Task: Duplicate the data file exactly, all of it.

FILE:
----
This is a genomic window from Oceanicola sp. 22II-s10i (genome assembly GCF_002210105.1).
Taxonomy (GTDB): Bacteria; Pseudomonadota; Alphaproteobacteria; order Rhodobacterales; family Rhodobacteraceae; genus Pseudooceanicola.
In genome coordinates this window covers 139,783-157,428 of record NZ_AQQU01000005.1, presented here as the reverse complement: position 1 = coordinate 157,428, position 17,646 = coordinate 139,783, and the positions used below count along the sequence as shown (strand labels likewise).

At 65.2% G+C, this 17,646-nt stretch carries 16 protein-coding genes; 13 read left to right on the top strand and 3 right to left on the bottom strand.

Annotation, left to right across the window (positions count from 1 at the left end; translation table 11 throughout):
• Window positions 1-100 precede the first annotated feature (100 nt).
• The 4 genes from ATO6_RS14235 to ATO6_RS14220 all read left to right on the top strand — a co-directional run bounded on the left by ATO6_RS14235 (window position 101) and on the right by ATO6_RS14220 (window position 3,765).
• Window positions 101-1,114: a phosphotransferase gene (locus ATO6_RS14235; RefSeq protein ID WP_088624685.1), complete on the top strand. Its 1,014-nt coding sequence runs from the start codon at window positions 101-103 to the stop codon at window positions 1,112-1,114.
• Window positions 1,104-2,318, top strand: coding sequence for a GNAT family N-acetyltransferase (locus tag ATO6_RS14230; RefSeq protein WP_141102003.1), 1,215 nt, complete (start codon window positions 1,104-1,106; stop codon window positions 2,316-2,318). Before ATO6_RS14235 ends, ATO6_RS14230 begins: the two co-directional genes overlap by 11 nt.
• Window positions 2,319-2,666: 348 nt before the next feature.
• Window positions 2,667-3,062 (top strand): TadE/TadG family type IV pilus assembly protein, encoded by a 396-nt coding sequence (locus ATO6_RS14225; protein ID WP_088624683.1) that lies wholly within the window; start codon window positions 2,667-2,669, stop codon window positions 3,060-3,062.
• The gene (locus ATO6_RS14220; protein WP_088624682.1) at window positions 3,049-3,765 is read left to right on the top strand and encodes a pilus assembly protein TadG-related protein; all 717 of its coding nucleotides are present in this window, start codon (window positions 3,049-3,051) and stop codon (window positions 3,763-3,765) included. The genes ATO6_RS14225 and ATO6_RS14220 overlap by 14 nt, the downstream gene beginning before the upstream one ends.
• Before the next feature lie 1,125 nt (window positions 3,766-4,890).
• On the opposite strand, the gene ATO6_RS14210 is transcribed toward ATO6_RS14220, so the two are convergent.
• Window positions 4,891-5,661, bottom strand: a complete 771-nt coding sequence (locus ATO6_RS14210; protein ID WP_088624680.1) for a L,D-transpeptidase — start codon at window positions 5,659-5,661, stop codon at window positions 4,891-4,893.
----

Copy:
This is a genomic window from Oceanicola sp. 22II-s10i (genome assembly GCF_002210105.1).
Taxonomy (GTDB): Bacteria; Pseudomonadota; Alphaproteobacteria; order Rhodobacterales; family Rhodobacteraceae; genus Pseudooceanicola.
In genome coordinates this window covers 139,783-157,428 of record NZ_AQQU01000005.1, presented here as the reverse complement: position 1 = coordinate 157,428, position 17,646 = coordinate 139,783, and the positions used below count along the sequence as shown (strand labels likewise).

At 65.2% G+C, this 17,646-nt stretch carries 16 protein-coding genes; 13 read left to right on the top strand and 3 right to left on the bottom strand.

Annotation, left to right across the window (positions count from 1 at the left end; translation table 11 throughout):
• Window positions 1-100 precede the first annotated feature (100 nt).
• The 4 genes from ATO6_RS14235 to ATO6_RS14220 all read left to right on the top strand — a co-directional run bounded on the left by ATO6_RS14235 (window position 101) and on the right by ATO6_RS14220 (window position 3,765).
• Window positions 101-1,114: a phosphotransferase gene (locus ATO6_RS14235; RefSeq protein ID WP_088624685.1), complete on the top strand. Its 1,014-nt coding sequence runs from the start codon at window positions 101-103 to the stop codon at window positions 1,112-1,114.
• Window positions 1,104-2,318, top strand: coding sequence for a GNAT family N-acetyltransferase (locus tag ATO6_RS14230; RefSeq protein WP_141102003.1), 1,215 nt, complete (start codon window positions 1,104-1,106; stop codon window positions 2,316-2,318). Before ATO6_RS14235 ends, ATO6_RS14230 begins: the two co-directional genes overlap by 11 nt.
• Window positions 2,319-2,666: 348 nt before the next feature.
• Window positions 2,667-3,062 (top strand): TadE/TadG family type IV pilus assembly protein, encoded by a 396-nt coding sequence (locus ATO6_RS14225; protein ID WP_088624683.1) that lies wholly within the window; start codon window positions 2,667-2,669, stop codon window positions 3,060-3,062.
• The gene (locus ATO6_RS14220; protein WP_088624682.1) at window positions 3,049-3,765 is read left to right on the top strand and encodes a pilus assembly protein TadG-related protein; all 717 of its coding nucleotides are present in this window, start codon (window positions 3,049-3,051) and stop codon (window positions 3,763-3,765) included. The genes ATO6_RS14225 and ATO6_RS14220 overlap by 14 nt, the downstream gene beginning before the upstream one ends.
• Before the next feature lie 1,125 nt (window positions 3,766-4,890).
• On the opposite strand, the gene ATO6_RS14210 is transcribed toward ATO6_RS14220, so the two are convergent.
• Window positions 4,891-5,661, bottom strand: a complete 771-nt coding sequence (locus ATO6_RS14210; protein ID WP_088624680.1) for a L,D-transpeptidase — start codon at window positions 5,659-5,661, stop codon at window positions 4,891-4,893.